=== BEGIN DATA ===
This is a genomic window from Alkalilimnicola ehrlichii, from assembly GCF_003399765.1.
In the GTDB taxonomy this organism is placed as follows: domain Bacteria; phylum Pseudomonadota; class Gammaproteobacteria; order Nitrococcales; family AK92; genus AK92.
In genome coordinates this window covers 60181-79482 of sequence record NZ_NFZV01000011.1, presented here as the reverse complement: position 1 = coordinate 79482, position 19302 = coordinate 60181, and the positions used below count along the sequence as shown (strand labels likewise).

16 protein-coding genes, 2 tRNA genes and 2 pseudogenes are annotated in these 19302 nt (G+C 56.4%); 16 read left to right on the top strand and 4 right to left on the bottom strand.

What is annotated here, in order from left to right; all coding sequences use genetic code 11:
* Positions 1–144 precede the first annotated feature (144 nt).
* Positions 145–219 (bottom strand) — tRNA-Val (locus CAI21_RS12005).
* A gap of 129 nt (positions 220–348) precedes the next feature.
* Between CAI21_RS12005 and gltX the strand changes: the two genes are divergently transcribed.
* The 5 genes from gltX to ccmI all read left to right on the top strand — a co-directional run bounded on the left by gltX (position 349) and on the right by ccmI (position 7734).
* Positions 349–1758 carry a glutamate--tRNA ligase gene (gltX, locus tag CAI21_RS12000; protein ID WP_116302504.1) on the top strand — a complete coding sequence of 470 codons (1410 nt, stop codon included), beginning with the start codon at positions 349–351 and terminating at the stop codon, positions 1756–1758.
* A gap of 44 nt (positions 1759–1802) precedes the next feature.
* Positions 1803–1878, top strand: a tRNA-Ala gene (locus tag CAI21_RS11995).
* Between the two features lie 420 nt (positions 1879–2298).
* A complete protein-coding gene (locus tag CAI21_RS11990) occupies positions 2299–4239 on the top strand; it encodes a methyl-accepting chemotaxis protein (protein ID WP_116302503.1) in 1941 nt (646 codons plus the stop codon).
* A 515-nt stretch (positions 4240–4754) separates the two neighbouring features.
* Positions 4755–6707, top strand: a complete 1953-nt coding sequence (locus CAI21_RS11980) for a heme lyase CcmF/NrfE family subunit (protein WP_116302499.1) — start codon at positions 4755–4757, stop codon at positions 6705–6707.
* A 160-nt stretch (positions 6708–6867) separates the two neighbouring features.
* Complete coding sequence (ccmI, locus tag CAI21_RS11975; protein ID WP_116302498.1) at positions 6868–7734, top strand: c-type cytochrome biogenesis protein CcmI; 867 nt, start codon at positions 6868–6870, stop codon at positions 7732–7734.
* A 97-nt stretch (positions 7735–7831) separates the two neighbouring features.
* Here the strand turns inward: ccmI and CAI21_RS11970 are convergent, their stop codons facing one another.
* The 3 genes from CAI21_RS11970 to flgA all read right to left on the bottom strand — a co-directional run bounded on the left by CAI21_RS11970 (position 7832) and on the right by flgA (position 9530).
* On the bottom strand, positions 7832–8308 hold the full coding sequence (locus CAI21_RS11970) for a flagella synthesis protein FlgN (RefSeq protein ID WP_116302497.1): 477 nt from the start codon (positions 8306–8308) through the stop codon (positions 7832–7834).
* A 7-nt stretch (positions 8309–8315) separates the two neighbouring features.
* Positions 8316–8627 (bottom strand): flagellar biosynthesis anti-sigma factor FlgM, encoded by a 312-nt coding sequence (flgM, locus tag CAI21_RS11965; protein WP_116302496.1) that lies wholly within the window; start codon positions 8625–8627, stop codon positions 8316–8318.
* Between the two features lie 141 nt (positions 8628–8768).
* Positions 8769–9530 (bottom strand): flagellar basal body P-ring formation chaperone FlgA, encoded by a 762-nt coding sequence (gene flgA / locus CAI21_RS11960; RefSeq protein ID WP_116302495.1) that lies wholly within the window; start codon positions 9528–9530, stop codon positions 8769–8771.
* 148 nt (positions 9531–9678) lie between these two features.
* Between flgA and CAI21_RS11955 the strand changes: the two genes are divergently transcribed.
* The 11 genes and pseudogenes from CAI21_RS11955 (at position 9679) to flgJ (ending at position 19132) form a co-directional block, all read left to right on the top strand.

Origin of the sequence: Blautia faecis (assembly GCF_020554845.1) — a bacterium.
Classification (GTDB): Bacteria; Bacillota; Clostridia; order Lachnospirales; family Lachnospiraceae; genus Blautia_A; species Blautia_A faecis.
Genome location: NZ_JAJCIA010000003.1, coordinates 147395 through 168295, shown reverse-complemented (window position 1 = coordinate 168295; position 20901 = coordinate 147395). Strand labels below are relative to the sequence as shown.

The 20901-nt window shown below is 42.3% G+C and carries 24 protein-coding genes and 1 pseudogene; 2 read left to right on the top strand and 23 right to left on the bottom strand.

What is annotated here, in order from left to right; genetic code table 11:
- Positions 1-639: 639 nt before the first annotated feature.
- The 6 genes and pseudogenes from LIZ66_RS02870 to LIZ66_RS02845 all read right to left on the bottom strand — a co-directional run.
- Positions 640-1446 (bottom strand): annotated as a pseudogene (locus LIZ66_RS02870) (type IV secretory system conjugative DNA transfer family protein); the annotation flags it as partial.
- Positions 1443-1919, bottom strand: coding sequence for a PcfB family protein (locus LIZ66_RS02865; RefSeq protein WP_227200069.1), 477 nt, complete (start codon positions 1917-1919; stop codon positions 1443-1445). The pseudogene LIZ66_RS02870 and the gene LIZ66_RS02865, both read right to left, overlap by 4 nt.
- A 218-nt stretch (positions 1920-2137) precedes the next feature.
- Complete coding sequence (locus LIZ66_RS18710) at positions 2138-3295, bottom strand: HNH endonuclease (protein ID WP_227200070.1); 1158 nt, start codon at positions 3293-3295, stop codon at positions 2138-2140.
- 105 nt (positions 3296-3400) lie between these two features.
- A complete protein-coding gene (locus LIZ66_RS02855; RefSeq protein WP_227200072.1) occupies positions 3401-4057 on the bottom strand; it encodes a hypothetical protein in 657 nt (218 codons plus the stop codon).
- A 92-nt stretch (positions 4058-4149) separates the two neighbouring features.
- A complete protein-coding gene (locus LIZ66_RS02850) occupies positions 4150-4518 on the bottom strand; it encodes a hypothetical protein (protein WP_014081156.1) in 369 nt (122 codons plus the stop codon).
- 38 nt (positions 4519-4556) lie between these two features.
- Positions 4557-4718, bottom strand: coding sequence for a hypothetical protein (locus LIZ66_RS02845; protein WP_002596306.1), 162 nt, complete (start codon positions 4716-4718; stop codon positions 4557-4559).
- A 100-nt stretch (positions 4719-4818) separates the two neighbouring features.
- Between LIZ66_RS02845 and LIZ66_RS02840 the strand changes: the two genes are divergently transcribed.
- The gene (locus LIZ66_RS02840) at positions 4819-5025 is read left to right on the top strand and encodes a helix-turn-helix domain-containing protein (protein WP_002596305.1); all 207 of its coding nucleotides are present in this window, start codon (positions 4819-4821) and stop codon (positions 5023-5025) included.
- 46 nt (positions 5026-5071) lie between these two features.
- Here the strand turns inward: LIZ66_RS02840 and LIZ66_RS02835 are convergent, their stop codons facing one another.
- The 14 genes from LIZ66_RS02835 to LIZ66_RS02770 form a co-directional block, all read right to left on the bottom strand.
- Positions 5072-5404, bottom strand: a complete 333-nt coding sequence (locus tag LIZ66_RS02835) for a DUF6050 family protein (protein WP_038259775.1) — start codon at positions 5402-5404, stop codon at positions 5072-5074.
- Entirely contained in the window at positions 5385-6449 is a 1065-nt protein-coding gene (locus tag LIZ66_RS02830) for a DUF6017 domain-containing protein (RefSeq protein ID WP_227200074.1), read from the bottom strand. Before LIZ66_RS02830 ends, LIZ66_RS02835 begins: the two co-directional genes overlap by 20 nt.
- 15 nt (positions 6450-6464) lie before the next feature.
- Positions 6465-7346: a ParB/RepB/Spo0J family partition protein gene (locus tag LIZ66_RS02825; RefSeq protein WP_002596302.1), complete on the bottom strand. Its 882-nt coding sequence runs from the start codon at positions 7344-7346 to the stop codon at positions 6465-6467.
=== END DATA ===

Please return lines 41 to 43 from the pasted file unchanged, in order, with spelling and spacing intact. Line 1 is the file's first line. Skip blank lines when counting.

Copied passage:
- Complete coding sequence (locus LIZ66_RS18710) at positions 2138-3295, bottom strand: HNH endonuclease (protein ID WP_227200070.1); 1158 nt, start codon at positions 3293-3295, stop codon at positions 2138-2140.
- 105 nt (positions 3296-3400) lie between these two features.
- A complete protein-coding gene (locus LIZ66_RS02855; RefSeq protein WP_227200072.1) occupies positions 3401-4057 on the bottom strand; it encodes a hypothetical protein in 657 nt (218 codons plus the stop codon).